George Wolseley

From Wikipedia, the free encyclopedia
Jump to navigation Jump to search
Sir George Wolseley
George Benjamin Wolseley.jpg
Sir George Wolseley
Born 11 July 1839
Dublin, Ireland
Died 10 May 1921(1921-05-10) (aged 81)[1]
Near Wateringbury, Kent, England
Allegiance United Kingdom United Kingdom
Service/branch Indian Army
Rank Lieutenant-General
Commands held Madras Command
Battles/wars Indian Mutiny
Anglo-Egyptian War
Mahdist War
Awards Knight Grand Cross of the Order of the Bath

Lieutenant-General Sir George Benjamin Wolseley, GCB (11 July 1839 – 10 May 1921) was an Anglo-Irish officer in the Indian Army.[2]

Military career[edit]

Wolseley was the third surviving son of Major Garnet Joseph Wolseley, of the 90th Regiment of Foot (Perthshire Volunteers),[3] by his wife Frances Anne Smith (daughter of William Smith, Co. Dublin). He was the younger brother of Field Marshal Lord Wolseley and inventor Frederick Wolseley.[1] Wolseley's paternal grandfather was Rev. William Wolseley, Rector of Tullycorbet, and the third son of Sir Richard Wolseley, 1st Baronet, who sat in the Irish House of Commons for Carlow.[4] The family seat was Mount Wolseley in County Carlow.[5]

His father died in 1840, leaving a widow and seven children to survive on his Army pension. Money was short, leaving the Wolseley sons to be educated at the local school instead of being sent to England as was typical for boys of their class. He was commissioned into the 84th Regiment of Foot in 1857 and saw active service in the response to the Indian Mutiny.[6] He became Assistant Adjutant-General with the Candahar Field Force in 1878, Assistant Adjutant-General in Egypt in 1882 (seeing action again at the Battle of Tel el-Kebir in September of that year) and Assistant Adjutant-General in the Nile Expedition of 1884.[6] He became commander of a brigade in Burma in 1889 (which secured the town of Wuntho in 1891) and General Officer Commanding the Lahore District in India in March 1895.[6] He went on to be General Officer Commanding the forces in the Punjab in 1897 and Commander-in-Chief Madras Command in 1898.[7]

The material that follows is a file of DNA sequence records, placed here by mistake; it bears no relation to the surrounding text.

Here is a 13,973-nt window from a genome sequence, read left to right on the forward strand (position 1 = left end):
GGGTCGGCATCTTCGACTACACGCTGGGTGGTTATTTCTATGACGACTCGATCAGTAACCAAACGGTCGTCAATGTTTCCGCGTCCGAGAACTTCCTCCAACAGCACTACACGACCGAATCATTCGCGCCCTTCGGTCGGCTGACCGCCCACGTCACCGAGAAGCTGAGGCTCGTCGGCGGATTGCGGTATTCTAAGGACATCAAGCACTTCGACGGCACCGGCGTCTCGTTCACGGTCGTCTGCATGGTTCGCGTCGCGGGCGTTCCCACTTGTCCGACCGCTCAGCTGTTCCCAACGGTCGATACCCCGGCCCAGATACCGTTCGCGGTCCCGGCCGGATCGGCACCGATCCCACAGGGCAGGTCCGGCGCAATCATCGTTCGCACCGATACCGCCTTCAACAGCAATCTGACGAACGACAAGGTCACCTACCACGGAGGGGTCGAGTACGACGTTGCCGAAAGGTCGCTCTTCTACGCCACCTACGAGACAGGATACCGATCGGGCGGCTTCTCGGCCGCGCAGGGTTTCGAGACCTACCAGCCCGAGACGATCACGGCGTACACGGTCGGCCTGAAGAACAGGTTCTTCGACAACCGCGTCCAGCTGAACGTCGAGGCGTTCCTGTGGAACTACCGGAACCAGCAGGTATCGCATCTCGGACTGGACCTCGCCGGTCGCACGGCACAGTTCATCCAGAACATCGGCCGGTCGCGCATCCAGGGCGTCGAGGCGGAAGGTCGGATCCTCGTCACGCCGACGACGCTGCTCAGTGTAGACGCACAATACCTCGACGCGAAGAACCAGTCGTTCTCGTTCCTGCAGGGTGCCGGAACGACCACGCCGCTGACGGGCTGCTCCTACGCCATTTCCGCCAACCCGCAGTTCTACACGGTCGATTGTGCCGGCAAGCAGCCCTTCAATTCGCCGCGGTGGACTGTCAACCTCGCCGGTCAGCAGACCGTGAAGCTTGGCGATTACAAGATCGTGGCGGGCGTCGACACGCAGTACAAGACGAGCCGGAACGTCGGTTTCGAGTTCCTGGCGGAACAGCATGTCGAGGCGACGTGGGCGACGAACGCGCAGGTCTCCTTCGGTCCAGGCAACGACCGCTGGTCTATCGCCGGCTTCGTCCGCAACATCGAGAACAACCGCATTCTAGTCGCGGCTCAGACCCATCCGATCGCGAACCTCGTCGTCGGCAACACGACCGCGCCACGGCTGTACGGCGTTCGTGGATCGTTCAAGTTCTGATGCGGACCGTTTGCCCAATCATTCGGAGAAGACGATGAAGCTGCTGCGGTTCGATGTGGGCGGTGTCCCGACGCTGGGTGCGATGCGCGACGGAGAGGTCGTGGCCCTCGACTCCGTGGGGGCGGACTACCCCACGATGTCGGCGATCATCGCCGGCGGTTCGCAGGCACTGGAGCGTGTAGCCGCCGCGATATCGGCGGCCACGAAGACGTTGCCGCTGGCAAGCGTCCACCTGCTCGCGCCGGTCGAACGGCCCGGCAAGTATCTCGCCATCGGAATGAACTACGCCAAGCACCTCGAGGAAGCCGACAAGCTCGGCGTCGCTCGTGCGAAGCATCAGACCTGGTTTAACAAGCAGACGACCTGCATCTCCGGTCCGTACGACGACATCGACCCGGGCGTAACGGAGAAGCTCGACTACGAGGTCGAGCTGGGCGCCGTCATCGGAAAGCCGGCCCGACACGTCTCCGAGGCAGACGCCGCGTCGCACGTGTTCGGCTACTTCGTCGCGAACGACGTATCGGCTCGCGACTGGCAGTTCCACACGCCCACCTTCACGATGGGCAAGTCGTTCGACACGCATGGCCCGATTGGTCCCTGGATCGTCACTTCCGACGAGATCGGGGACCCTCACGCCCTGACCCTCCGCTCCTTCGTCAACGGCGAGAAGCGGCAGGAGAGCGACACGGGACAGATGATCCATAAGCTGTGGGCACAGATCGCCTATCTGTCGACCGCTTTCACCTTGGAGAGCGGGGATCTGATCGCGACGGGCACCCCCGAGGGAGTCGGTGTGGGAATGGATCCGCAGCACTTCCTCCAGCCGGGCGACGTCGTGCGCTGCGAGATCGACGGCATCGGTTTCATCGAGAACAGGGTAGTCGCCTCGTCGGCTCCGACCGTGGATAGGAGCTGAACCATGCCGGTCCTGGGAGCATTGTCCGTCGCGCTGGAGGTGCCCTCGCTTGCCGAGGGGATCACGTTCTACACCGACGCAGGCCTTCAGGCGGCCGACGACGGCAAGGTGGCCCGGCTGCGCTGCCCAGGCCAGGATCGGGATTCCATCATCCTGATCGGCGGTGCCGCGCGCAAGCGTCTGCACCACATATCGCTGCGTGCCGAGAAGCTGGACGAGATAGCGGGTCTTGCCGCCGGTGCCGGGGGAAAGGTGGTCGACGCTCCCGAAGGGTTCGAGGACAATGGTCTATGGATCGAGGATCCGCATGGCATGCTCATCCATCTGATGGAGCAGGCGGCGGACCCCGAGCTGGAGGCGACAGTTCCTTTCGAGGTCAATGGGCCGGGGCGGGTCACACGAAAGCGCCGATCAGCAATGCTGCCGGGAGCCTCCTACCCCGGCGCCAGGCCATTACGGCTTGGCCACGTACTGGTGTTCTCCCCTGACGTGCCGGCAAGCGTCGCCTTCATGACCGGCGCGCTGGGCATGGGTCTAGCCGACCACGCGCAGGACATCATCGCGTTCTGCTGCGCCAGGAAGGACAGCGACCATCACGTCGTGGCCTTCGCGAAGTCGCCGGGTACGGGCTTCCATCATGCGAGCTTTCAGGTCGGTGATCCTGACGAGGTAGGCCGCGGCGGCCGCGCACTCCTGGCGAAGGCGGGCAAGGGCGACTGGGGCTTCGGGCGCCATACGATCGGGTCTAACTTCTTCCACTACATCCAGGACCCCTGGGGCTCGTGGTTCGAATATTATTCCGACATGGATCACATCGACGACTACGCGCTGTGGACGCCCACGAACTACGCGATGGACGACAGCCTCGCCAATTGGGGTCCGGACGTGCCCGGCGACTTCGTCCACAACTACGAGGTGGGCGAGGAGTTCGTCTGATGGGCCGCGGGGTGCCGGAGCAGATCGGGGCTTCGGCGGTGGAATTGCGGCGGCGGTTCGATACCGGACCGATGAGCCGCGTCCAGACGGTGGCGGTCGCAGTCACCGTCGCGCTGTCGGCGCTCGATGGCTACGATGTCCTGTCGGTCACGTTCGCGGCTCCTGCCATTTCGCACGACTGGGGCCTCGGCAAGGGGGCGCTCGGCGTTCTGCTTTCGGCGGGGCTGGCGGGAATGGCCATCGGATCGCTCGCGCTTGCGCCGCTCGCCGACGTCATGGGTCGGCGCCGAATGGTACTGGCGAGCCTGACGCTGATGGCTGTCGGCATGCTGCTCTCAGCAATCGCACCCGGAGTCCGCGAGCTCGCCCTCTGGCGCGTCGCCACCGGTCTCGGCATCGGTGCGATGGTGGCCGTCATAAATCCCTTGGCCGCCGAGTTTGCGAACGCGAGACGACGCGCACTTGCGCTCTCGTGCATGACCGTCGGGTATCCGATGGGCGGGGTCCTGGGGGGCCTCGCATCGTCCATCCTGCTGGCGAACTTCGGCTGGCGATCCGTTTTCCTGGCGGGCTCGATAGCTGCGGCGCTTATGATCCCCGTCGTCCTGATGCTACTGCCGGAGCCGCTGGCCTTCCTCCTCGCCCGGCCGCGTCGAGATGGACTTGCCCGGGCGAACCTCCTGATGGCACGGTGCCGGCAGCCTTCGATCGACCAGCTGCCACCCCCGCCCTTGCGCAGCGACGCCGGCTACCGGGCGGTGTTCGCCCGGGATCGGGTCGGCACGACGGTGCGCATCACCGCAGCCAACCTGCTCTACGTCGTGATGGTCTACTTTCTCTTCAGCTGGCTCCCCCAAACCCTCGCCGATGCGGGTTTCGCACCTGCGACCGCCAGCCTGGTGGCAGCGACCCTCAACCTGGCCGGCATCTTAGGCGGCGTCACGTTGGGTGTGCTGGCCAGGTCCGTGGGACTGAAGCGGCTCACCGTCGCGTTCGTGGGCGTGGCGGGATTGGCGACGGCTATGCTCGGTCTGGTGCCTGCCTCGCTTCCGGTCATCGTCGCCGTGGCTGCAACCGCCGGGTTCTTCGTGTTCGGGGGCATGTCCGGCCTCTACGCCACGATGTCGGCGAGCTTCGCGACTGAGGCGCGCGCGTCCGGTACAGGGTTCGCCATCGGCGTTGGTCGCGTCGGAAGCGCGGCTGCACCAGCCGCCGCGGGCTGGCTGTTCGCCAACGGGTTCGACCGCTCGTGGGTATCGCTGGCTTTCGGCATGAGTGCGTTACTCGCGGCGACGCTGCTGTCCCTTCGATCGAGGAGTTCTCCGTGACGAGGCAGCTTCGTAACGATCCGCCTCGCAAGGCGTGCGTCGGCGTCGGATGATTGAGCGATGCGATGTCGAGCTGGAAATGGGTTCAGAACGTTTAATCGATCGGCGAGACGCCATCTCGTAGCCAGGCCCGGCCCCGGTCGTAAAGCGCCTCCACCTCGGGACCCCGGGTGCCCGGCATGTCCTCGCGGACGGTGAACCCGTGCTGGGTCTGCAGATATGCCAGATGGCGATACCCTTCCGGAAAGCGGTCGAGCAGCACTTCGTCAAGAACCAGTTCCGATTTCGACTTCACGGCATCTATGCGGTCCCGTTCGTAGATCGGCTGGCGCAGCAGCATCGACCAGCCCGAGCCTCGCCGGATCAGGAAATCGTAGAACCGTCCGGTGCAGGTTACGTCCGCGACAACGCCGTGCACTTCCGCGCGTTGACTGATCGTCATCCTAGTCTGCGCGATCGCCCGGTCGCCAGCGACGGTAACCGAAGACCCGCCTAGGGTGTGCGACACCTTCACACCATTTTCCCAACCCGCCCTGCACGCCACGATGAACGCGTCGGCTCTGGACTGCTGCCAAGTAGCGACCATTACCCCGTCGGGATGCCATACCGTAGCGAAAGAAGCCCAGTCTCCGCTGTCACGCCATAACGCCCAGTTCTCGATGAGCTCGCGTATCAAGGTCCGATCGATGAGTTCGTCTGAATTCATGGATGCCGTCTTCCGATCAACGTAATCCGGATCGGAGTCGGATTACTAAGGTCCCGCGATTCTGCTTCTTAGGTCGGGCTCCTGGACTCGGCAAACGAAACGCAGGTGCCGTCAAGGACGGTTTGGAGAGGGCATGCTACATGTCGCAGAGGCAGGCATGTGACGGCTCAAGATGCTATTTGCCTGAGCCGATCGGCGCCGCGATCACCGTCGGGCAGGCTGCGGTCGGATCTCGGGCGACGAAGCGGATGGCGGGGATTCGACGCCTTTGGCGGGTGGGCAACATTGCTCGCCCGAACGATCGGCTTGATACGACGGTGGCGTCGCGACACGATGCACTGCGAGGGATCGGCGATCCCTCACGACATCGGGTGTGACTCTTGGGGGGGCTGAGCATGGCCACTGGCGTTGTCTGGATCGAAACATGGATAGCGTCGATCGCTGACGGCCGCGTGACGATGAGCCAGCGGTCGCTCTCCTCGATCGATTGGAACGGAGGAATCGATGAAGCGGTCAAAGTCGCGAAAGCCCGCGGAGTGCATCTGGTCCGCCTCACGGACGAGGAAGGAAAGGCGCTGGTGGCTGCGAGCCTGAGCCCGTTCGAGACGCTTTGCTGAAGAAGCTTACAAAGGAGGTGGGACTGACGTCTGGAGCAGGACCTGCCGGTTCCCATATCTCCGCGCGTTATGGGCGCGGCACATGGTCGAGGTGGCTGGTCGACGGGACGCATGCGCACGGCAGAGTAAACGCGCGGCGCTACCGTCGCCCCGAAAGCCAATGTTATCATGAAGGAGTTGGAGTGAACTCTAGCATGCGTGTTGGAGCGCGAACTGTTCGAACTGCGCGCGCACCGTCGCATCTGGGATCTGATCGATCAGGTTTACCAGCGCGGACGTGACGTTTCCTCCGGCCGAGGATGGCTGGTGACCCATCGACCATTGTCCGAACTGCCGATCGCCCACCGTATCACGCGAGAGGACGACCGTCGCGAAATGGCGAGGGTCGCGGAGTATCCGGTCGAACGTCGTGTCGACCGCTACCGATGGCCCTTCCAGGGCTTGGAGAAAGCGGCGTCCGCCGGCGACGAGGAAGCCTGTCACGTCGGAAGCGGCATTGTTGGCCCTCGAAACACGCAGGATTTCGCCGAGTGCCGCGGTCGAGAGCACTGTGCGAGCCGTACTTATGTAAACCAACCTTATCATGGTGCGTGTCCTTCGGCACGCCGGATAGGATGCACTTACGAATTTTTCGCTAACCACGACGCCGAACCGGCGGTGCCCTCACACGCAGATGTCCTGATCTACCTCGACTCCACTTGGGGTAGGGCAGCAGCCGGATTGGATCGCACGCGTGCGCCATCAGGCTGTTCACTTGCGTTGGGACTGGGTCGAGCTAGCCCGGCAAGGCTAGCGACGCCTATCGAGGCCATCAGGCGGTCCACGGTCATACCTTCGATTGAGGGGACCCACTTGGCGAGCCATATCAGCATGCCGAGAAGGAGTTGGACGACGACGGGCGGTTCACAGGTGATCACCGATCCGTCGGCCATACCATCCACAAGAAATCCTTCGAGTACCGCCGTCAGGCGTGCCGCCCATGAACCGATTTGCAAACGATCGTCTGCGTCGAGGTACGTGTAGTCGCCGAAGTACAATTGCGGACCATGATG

Wolseley married, in 1867, Esther Louise Andrews, daughter of William Andrews. They had one son who died young. Lady Wolseley died at Hillside, Whitechurch, Oxfordshire, on 11 March 1902.[8]


On 10 May 1921, Wolseley's body was discovered on the train tracks of the South Eastern and Chatham Railway (now Medway Valley line) between Wateringbury and Teston in Kent. At the time of his death, he was a resident of Thatched House, Wateringbury. His death was reported as an accident.[2]


  1. ^ a b "Wolseley, Gen. Sir George Benjamin", Who Was Who, A & C Black, an imprint of Bloomsbury Publishing plc, 1920–2014; online edn, Oxford University Press, 2014
  2. ^ a b "Death of Sir G. B. Wolseley". The Times. The Times Digital Archive. 11 May 1921. p. 13. 
  3. ^ "Wolseley, Garnet Joseph, 1st Viscount Wolseley". Dictionary of Canadian Biography. Retrieved 19 April 2017. 
  4. ^ Burke's Genealogical and Heraldic History of the Peerage, Baronetage and Knightage. Burke's Peerage Limited. 1885. p. 1425. Retrieved 28 June 2017. 
  5. ^ Complete Baronetage: Great Britain and Ireland, 1707-1800, and Jacobite, 1688-1788. W. Pollard & Company, Limited. 1906. pp. 356–357. Retrieved 28 June 2017. 
  6. ^ a b c High ranking officers
  7. ^ Whitaker's Almanack 1903
  8. ^ "Deaths". The Times (36714). London. 13 March 1902. p. 1. 
Military offices
Preceded by
Sir Charles Clarke
C-in-C, Madras Command
Succeeded by
Sir Charles Egerton